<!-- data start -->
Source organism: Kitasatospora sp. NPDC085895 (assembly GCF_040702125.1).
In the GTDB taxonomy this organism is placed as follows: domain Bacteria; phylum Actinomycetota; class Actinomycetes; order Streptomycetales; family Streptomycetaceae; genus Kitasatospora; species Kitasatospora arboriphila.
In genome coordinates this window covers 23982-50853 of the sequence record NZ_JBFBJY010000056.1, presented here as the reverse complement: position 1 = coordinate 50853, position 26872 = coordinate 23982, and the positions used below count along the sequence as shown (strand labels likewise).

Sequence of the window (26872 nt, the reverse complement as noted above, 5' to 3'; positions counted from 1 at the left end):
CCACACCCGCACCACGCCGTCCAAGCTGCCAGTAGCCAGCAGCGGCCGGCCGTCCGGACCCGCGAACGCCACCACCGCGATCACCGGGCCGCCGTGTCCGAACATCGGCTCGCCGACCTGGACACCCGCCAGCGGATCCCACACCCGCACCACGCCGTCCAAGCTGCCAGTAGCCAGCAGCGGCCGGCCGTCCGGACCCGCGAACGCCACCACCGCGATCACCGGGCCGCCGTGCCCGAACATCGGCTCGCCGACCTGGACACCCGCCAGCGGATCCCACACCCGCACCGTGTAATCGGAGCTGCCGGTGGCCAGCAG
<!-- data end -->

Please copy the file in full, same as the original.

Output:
Source organism: Kitasatospora sp. NPDC085895 (assembly GCF_040702125.1).
In the GTDB taxonomy this organism is placed as follows: domain Bacteria; phylum Actinomycetota; class Actinomycetes; order Streptomycetales; family Streptomycetaceae; genus Kitasatospora; species Kitasatospora arboriphila.
In genome coordinates this window covers 23982-50853 of the sequence record NZ_JBFBJY010000056.1, presented here as the reverse complement: position 1 = coordinate 50853, position 26872 = coordinate 23982, and the positions used below count along the sequence as shown (strand labels likewise).

Sequence of the window (26872 nt, the reverse complement as noted above, 5' to 3'; positions counted from 1 at the left end):
CCACACCCGCACCACGCCGTCCAAGCTGCCAGTAGCCAGCAGCGGCCGGCCGTCCGGACCCGCGAACGCCACCACCGCGATCACCGGGCCGCCGTGTCCGAACATCGGCTCGCCGACCTGGACACCCGCCAGCGGATCCCACACCCGCACCACGCCGTCCAAGCTGCCAGTAGCCAGCAGCGGCCGGCCGTCCGGACCCGCGAACGCCACCACCGCGATCACCGGGCCGCCGTGCCCGAACATCGGCTCGCCGACCTGGACACCCGCCAGCGGATCCCACACCCGCACCGTGTAATCGGAGCTGCCGGTGGCCAGCAG